Anti-bird flu laser technology developed in the Netherlands is being used to keep poultry ranging areas free from wild birds.
Dutch company Bird Control Group has been developing an automated bird deterrent system which uses lasers to spook wild birds, particularly waterfowl.
The lasers keep them away from free range hens and minimises the risk of them spreading avian influenza (AI).
This winter has seen the first major AI outbreak in the UK since 2016/17 and resulted in a housing order being enforced by Defra from 14 December.
It is hoped that the automated device has the potential to limit the need for future housing orders and could work in a similar way to netting ranges.
A recent study by researchers at Wageningen University has revealed a 99.7% reduction in wild birds on the range when the technology is in use.
Armin Elbers, an epidemiologist and research leader at Wageningen said: “We believe that the application of these lasers offers a viable alternative for AI prevention, particularly between the October to March period.”
The researchers undertook their study during the winter of 2019/20 on a free range farm in the Netherlands.
They deployed the bird deterrent system on a 6 metre high pole, covering a range area of 1.5ha and then installed 8 wide angle video cameras to record wild bird visits.
Dr Elbers said that before the installation of the laser deterrent, the farm was particularly vulnerable to waterfowl.
“Ducks regularly came to visit the range during the daylight hours, and they would look for food and swim in puddles of water," he said.
"When swimming in those puddles they may defecate, and then during the day chickens would drink that same water, as we saw on the video recordings.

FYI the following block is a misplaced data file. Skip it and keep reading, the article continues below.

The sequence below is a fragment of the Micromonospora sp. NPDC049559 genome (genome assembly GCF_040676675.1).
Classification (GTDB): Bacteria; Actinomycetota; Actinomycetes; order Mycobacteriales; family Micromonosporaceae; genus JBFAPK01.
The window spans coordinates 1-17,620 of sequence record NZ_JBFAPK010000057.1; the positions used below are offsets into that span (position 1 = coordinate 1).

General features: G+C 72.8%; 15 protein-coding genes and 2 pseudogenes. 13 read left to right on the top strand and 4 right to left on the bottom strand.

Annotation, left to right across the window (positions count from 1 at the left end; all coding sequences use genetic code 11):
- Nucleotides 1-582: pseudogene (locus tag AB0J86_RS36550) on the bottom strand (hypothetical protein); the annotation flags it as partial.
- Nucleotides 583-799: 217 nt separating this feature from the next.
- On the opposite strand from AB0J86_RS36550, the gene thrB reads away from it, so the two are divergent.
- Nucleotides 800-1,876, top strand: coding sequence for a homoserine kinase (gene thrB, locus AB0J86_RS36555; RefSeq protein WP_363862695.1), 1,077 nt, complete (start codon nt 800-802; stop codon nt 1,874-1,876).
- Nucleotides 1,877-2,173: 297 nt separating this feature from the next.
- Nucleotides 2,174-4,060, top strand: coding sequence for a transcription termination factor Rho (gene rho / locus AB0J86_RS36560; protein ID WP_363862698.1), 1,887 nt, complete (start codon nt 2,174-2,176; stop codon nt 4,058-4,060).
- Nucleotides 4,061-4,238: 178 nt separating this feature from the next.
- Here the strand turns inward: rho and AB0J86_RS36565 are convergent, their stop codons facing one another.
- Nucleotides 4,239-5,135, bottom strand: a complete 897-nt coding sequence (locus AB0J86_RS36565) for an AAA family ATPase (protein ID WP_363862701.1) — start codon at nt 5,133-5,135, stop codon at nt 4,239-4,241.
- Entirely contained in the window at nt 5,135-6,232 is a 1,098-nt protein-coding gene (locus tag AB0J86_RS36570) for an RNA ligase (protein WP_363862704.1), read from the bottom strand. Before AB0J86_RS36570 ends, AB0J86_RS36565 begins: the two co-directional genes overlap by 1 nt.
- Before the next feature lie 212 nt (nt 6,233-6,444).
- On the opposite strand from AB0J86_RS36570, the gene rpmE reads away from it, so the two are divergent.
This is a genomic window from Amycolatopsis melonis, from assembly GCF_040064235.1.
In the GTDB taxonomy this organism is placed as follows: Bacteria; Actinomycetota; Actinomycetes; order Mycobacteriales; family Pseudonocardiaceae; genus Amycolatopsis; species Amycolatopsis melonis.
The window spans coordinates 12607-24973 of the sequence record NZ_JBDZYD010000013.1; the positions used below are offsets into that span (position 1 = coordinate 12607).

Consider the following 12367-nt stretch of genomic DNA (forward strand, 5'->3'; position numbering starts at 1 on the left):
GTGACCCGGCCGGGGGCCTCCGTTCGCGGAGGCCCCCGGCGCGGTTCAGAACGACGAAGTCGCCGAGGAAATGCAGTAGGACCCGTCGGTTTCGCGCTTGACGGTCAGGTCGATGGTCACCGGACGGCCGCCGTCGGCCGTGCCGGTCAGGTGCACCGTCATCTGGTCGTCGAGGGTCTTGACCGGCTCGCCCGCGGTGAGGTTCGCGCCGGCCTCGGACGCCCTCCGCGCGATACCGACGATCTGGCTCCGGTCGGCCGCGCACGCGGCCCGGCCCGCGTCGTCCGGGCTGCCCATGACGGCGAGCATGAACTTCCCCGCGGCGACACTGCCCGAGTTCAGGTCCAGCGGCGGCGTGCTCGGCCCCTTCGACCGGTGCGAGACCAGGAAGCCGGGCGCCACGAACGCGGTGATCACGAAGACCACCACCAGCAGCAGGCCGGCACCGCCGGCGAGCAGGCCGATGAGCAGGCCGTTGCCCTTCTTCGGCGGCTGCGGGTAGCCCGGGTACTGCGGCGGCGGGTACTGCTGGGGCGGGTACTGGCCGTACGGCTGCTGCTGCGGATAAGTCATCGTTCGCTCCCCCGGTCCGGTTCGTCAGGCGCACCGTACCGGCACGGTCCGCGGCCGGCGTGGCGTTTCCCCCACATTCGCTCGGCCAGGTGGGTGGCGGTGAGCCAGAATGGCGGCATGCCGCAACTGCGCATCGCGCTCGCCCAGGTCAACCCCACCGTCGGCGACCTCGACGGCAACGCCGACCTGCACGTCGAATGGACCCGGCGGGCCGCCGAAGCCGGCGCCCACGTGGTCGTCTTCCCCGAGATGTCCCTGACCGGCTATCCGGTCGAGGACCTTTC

"In the cold winter period, the AI virus can survive in such water for a considerable length of time.”
The project lasted for two months, recording the number of wild bird visits for one month without the laser technology and one month with the system in place.
The results showed that there was a 99.7% reduction in the number of duck visits when the lasers were in use, and a reduction of 98.2% of all wild birds species overall.
In the UK
Daniel Hoeberichts runs the free range business Orchard Eggs, in East Sussex, with his wife Karen.
The couple are both originally from the Netherlands, and after the AI outbreak of 2016/17 installed the Bird Control Group’s automated lasers on their farm.
Daniel said: “We really struggled during the 2016/17 housing order and so we started taking an interest in any potential alternatives to prevent the spread of AI.
"A lot of work was going on back in the Netherlands, as they were particularly hard hit during that outbreak, and I came across the laser system.”
“We applied to Defra for permission to use this technology in a trial which they allowed us to do,” he added.
“The results were really quite extraordinary as we saw a reduction of more than 90% - it was primarily crows and pigeons that affected us, and we did not see any of them.
"The results were also long lasting as the birds kept away from the range for several months after we finished using the system.”
Daniel also explained that the lasers are most effective on flocks of birds because only one bird needs to be spooked for them all to be scared off.
“This helps to keep small birds in the hedgerows unaffected and the layers are not bothered by it either, after a week or so they begin chasing the laser around like a cat does.
“There is no need for a licence to use the device and it is fully programmed to only shine within the boundaries of the range which means there is no risk that it will impact footpaths, neighbours, or aircraft.”
Daniel believes this technology will play a big role in preventing infections: “This does have a place on free range farms every winter," he said.
"However, this year we applied to Defra for a derogation to use this device on our range instead of housing our birds and they refused, saying that the risk was too high.
"Until Defra permit this as an alternative during a housing order it will not be used to its full effect.”